By Wil Haygood
Washington Post Staff Writer
Friday, April 30, 2010; A01
In the movement, there was Thurgood.
There was Martin.
There was Miss Dorothy.
She found as much majesty in a maid's handshake as that of a president's. She could have dined on caviar but preferred sweet potatoes. Dorothy Height may have had a regal bearing underneath those dramatic hats, but she was quite comfortable around common folk, listening to their travails and trying to soften the harsh winds of racial prejudice that bedeviled them.
Height, perhaps the most influential woman in the leadership of the civil rights movement, was remembered Thursday in a stirring 90-minute program at Washington National Cathedral that summoned the sometimes painful and majestic march toward equality for blacks and women in America.
"She lived to see the country change," said Olivia G. White, dean of students at Hood College in Frederick and one of the hundreds of members of the Delta Sigma Theta sorority who filled the pews -- along with President Obama, first lady Michelle Obama, Vice President Biden, House Speaker Nancy Pelosi (D-Calif.), and others well known and unknown.
"She was raised in a different America, beyond the experience of many," President Obama said in his eulogy, looking out over pews filled with elderly men with canes, women in fine millinery and children holding on to the white-gloved hands of mothers. "Jim Crow ruled the South. The Ku Klux Klan was on the rise. Lynching was all too often the penalty of black skin. And slaves had been freed within living memory."
Her life of activism started as a social worker in Harlem. She later joined the staff of the YWCA in New York and then in Washington. Height led the National Council of Negro Women for more than 40 years, melding the cause of family health with the struggle for equality. Female prisoners used to write letters to "Miss Dorothy Height. Washington DC." The letters got to her desk. She was like Eleanor Roosevelt, only she came not from privilege but from black America.
She was ageless, and she never married. She was every black man or woman's godmother.
Height's years of labor earned her a spot on the podium at the 1963 March on Washington. From that vantage point, the mighty step forward could be seen. The laws of segregation began to fall away; the voting rolls of blacks in the South began to fill. Progress became visible. "The kind of progress that made it possible for me and Michelle to be here as president of the United States and first lady," President Obama said.
There were those in the audience who raised their arms, palms out. Testifying. They could see the road from Miss Dorothy to President Obama.
She considered it her duty to make her presence felt in the Oval Office, no matter who was sitting behind the desk: Eisenhower, Kennedy, Johnson, Carter, Reagan, Clinton and George W. Bush -- or Obama. "We came to know her in the early days of my campaign," Obama said of himself and Michelle. "And we came to love her."
But Obama added that his presidency, historic as it is, hardly gave Height a reason to relax. "In the White House," he said, "she was a regular. She came by my office not once, not twice, but 21 times!"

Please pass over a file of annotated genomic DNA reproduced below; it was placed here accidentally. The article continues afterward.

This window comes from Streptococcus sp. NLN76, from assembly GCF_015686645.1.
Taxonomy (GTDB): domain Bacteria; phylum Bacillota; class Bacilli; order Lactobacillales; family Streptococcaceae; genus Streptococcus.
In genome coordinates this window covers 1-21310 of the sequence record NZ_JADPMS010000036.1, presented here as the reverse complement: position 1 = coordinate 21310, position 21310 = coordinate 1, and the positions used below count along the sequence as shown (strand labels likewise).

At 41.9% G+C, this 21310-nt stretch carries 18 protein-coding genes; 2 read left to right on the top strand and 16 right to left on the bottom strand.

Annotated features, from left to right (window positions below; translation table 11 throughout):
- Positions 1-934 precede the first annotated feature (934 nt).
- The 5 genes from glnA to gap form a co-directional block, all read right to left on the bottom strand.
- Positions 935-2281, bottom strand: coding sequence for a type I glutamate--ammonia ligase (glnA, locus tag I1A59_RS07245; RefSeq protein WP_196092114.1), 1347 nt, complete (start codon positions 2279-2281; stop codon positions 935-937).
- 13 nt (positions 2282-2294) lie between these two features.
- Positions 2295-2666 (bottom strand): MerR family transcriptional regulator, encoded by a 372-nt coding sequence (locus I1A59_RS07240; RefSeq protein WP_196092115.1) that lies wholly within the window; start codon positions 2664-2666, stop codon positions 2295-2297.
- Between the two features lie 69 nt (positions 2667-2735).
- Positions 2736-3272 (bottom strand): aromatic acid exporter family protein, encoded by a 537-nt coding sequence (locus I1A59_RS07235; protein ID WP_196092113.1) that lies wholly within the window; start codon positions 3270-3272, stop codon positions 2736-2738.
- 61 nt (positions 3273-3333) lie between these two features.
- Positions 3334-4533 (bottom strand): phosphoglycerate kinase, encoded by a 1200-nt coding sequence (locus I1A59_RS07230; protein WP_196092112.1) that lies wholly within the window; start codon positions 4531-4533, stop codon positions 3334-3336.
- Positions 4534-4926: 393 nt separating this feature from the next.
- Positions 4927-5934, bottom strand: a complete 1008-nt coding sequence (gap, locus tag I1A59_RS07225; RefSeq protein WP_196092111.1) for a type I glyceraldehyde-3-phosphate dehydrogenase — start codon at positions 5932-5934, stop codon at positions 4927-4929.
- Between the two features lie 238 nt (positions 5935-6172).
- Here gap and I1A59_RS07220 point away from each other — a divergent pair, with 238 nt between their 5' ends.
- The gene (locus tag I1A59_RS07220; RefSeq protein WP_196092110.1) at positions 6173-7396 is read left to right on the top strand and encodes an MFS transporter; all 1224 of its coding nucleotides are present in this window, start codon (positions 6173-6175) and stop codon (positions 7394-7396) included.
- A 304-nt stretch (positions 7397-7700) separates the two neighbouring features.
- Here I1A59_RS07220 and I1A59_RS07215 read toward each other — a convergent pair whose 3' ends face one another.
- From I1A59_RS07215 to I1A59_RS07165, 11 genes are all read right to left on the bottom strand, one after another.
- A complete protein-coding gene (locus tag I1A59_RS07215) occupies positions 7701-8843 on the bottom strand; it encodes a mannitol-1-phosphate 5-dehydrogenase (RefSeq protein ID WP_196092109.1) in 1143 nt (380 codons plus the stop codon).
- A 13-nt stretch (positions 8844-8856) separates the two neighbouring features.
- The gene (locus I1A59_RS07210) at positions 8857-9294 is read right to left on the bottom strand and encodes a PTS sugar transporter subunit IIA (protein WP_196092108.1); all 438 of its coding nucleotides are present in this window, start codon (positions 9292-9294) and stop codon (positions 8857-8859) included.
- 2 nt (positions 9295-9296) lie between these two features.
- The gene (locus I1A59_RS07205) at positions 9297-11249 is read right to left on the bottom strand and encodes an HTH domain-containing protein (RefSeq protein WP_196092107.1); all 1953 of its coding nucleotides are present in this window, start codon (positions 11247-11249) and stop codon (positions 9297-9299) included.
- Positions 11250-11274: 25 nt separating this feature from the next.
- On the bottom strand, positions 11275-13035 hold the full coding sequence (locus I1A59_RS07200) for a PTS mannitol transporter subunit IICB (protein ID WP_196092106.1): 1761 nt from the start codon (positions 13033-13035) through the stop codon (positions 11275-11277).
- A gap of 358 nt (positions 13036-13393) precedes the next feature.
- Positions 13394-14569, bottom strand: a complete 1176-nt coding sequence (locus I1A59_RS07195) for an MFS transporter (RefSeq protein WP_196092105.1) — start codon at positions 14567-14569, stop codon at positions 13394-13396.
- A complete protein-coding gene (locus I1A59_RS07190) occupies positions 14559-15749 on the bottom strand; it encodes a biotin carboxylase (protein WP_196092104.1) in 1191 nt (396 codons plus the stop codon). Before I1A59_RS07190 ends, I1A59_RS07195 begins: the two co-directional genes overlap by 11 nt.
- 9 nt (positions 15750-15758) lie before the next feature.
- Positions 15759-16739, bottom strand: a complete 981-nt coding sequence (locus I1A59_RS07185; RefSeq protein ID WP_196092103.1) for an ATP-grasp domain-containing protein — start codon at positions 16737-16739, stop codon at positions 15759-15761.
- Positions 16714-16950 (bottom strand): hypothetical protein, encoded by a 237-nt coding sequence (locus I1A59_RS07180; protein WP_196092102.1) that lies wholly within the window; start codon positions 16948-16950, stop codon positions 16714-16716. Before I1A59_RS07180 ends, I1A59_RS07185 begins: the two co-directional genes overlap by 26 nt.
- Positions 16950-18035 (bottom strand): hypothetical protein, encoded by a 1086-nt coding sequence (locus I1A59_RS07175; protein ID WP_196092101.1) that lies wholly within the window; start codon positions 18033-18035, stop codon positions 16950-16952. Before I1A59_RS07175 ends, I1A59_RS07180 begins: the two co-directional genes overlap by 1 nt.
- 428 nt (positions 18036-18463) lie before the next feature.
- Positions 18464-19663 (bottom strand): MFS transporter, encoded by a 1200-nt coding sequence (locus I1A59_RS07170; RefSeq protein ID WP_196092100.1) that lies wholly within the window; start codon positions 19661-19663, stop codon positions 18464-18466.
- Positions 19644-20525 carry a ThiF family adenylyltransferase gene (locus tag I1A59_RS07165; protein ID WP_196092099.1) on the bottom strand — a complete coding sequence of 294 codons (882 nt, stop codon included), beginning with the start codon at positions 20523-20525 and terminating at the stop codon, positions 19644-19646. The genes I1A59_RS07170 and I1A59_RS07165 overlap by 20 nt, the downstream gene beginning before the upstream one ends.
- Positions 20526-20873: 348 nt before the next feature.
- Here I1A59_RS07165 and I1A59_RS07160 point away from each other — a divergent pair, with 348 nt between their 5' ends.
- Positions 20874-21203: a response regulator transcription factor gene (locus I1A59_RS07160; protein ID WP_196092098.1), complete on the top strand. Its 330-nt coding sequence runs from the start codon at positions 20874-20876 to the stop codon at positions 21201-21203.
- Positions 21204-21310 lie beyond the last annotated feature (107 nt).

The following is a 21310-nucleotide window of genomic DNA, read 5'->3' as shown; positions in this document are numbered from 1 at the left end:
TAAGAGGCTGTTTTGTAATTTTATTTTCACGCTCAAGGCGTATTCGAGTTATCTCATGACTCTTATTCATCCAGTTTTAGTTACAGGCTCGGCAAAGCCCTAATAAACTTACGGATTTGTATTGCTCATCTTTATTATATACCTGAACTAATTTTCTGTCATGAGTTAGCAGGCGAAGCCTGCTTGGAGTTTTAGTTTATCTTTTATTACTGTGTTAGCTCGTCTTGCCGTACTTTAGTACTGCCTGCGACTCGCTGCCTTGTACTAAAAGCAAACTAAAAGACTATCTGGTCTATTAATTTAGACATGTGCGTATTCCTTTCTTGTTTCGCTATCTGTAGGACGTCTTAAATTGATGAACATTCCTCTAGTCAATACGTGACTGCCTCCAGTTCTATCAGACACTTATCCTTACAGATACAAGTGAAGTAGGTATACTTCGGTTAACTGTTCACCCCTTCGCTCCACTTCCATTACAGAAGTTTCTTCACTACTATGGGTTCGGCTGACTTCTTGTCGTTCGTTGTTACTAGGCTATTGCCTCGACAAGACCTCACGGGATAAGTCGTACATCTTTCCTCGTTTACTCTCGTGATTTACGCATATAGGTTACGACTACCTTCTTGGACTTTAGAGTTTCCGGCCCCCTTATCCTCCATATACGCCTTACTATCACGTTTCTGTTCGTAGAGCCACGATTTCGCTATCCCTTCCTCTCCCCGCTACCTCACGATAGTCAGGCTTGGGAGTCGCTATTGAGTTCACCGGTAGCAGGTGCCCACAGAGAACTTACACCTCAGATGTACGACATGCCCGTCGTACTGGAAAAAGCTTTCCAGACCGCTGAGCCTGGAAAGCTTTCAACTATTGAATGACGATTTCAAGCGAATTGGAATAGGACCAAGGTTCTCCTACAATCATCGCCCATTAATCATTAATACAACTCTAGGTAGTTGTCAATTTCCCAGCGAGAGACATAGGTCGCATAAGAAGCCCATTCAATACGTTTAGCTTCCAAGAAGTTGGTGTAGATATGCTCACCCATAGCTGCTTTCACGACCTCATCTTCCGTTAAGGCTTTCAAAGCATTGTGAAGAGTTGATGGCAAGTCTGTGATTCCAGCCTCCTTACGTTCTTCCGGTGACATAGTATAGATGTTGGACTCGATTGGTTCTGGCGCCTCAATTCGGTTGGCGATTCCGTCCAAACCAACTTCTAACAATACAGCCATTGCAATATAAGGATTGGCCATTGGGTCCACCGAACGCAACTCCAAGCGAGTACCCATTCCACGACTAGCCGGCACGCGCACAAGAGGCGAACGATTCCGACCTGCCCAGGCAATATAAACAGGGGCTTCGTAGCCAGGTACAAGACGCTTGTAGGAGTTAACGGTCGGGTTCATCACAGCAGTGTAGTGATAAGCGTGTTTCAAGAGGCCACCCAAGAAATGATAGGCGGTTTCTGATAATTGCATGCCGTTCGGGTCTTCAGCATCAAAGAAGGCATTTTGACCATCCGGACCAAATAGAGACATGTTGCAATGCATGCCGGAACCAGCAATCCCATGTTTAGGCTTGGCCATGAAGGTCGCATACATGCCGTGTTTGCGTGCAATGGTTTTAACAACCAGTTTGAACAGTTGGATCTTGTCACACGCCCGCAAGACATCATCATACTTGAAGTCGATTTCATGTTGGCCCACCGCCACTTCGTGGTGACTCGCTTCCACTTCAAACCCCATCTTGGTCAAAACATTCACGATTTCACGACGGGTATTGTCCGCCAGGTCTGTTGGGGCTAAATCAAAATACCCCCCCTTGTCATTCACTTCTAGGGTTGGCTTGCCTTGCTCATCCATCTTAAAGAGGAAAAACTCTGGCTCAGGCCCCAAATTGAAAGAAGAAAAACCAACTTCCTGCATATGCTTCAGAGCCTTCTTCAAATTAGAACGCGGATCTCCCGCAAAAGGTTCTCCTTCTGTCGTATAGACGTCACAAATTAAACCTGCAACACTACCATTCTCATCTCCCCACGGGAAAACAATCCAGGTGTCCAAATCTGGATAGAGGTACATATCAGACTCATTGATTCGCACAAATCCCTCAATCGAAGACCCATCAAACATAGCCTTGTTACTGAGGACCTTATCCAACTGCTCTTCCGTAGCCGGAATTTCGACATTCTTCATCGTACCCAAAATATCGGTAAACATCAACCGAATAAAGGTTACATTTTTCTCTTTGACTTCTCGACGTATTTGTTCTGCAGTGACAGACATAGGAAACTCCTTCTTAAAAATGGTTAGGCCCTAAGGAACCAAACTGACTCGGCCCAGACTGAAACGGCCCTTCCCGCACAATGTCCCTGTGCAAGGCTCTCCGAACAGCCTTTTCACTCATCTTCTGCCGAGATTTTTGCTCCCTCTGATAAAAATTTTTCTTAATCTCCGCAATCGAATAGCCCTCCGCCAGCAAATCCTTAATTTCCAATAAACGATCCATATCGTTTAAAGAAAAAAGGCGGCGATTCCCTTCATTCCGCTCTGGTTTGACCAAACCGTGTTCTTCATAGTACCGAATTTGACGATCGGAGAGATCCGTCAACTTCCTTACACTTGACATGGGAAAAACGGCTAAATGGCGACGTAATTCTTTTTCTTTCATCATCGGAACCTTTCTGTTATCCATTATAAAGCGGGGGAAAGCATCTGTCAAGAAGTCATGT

When Height died April 20 at the age of 98, she had outlived many on the wrong side of her cause. She told those at her bedside that she had plans for new ventures.
Many of her friends are gone now. Roy Wilkins and Whitney Young and Rosa Parks, gone. Martin Luther King Jr., gone. Thurgood Marshall, gone. Judge Constance Baker Motley and Fannie Lou Hamer, gone. Benjamin Hooks went just days ago, on April 15.
Camille Cosby talked at the service about Height's efforts on behalf of women's rights. "Her clear determination did not allow men to push her to the background like they had successfully done to many civil rights activists in the 1950s and 1960s," she said. "She was firm and assertive, without losing 'woman.' " Cosby related how she and her husband, comedian Bill Cosby, got such a lift from sending flowers to Height. It did not have to be a birthday or a celebration of any kind. It just made her and her husband feel good, she said. "I was told they made her smile," she said.
Former labor secretary Alexis Herman was a confidante of Height's and was often by her side during her weeks-long hospital stay before she died. "She loved her daily sweet potatoes," Herman said, her words held aloft by tears, "and she loved a good party. She was usually the last to leave." The Deltas howled.
Herman related that Height "had no less than three curtain calls" during her hospital stay. The rallies buoyed those around her, she said.
Then she let go.
"She was preparing us," Herman explained, "as she was preparing to take her final bow."
It was a day of great poets and Bible verses read aloud. Maya Angelou, standing tall even while in a wheelchair, read from Psalm 139: "How deep I find your thoughts, O God! How great is the sum of them! If I were to count them, they would be more in number than the sand."
It was a life, many recalled, nearly a century in its endurance. "Take your rest. Take your rest," the Very Rev. Samuel T. Lloyd III, dean of the cathedral, urged at ceremony's end, looking down upon Height's casket.
Those words were from James Weldon Johnson's "God's Trombone."
And they took the casket away.
"If you grew up in the civil rights movement, Dorothy raised you," Del. Eleanor Holmes Norton (D-D.C.), who was at the March on Washington, said after the service. "She was the only woman at the top. There were no other girls, no other women. There was only Dorothy."
In the sunshine afterward, talk of her name circled the air. Like feathers blown from one of her fine hats.